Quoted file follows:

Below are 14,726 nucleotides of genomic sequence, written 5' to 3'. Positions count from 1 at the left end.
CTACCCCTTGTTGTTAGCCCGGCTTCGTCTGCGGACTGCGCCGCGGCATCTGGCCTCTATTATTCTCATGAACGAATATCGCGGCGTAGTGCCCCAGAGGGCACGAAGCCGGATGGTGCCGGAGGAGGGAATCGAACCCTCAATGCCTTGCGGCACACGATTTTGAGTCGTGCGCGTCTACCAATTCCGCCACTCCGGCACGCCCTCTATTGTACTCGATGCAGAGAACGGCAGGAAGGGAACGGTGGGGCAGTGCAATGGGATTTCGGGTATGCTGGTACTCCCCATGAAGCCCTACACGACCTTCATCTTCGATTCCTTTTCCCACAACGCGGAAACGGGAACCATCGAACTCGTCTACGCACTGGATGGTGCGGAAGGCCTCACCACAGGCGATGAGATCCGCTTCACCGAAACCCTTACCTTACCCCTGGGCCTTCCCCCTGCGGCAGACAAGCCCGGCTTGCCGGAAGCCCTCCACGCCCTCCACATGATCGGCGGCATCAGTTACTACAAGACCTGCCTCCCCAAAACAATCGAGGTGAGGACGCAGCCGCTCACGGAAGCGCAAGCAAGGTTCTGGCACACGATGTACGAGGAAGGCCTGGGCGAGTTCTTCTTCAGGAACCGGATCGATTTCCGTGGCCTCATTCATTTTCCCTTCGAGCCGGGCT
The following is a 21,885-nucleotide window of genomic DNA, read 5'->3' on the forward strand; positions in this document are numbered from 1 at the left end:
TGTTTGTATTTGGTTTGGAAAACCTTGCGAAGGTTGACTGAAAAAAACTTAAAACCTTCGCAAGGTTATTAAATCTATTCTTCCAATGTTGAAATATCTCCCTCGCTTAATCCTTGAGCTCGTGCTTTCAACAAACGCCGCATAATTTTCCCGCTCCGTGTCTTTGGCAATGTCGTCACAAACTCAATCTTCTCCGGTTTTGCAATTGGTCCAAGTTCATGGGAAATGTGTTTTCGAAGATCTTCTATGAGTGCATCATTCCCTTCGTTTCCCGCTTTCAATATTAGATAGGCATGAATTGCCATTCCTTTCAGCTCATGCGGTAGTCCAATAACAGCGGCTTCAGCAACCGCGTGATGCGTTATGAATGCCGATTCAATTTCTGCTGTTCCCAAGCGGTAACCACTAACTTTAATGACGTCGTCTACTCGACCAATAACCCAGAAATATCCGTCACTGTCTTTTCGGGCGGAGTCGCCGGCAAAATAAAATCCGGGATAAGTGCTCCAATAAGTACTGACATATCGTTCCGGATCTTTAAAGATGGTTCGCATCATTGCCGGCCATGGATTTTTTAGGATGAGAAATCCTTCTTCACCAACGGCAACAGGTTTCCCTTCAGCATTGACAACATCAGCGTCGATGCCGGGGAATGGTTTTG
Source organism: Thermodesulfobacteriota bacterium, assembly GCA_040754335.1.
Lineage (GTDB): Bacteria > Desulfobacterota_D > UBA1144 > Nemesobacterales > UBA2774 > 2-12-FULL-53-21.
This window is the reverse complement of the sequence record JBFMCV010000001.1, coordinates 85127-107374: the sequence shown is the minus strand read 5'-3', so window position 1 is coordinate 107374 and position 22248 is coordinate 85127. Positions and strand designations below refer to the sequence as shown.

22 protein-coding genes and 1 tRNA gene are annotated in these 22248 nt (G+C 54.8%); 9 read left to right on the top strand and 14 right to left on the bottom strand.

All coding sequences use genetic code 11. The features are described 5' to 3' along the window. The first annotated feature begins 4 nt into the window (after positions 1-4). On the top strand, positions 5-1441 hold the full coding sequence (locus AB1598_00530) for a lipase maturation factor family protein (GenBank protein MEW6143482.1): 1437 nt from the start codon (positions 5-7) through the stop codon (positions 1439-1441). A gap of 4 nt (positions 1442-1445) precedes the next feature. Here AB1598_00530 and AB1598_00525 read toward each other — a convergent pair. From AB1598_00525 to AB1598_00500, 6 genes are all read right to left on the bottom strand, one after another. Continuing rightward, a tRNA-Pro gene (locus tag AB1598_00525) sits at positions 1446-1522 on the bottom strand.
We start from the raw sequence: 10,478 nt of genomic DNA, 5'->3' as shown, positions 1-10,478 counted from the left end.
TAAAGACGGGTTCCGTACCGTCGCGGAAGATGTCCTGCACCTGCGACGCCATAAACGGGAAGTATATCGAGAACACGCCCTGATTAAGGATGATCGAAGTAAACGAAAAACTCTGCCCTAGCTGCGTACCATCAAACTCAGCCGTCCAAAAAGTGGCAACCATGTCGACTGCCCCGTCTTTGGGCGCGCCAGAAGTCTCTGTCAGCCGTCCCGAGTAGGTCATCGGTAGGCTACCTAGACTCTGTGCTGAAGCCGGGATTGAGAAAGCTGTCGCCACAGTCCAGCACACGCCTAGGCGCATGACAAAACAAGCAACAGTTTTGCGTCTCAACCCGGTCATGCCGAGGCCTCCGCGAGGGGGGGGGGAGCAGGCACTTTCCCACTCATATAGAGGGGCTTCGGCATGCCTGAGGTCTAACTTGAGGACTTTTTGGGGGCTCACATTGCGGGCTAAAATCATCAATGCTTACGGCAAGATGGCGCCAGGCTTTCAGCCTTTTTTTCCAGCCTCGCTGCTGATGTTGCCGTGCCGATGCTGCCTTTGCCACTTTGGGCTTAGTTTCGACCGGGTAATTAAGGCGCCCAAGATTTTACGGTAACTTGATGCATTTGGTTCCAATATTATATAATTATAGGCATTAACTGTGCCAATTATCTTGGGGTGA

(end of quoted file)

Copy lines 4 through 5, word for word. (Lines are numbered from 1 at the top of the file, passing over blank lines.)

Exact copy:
TGTTTGTATTTGGTTTGGAAAACCTTGCGAAGGTTGACTGAAAAAAACTTAAAACCTTCGCAAGGTTATTAAATCTATTCTTCCAATGTTGAAATATCTCCCTCGCTTAATCCTTGAGCTCGTGCTTTCAACAAACGCCGCATAATTTTCCCGCTCCGTGTCTTTGGCAATGTCGTCACAAACTCAATCTTCTCCGGTTTTGCAATTGGTCCAAGTTCATGGGAAATGTGTTTTCGAAGATCTTCTATGAGTGCATCATTCCCTTCGTTTCCCGCTTTCAATATTAGATAGGCATGAATTGCCATTCCTTTCAGCTCATGCGGTAGTCCAATAACAGCGGCTTCAGCAACCGCGTGATGCGTTATGAATGCCGATTCAATTTCTGCTGTTCCCAAGCGGTAACCACTAACTTTAATGACGTCGTCTACTCGACCAATAACCCAGAAATATCCGTCACTGTCTTTTCGGGCGGAGTCGCCGGCAAAATAAAATCCGGGATAAGTGCTCCAATAAGTACTGACATATCGTTCCGGATCTTTAAAGATGGTTCGCATCATTGCCGGCCATGGATTTTTTAGGATGAGAAATCCTTCTTCACCAACGGCAACAGGTTTCCCTTCAGCATTGACAACATCAGCGTCGATGCCGGGGAATGGTTTTG
Source organism: Thermodesulfobacteriota bacterium, assembly GCA_040754335.1.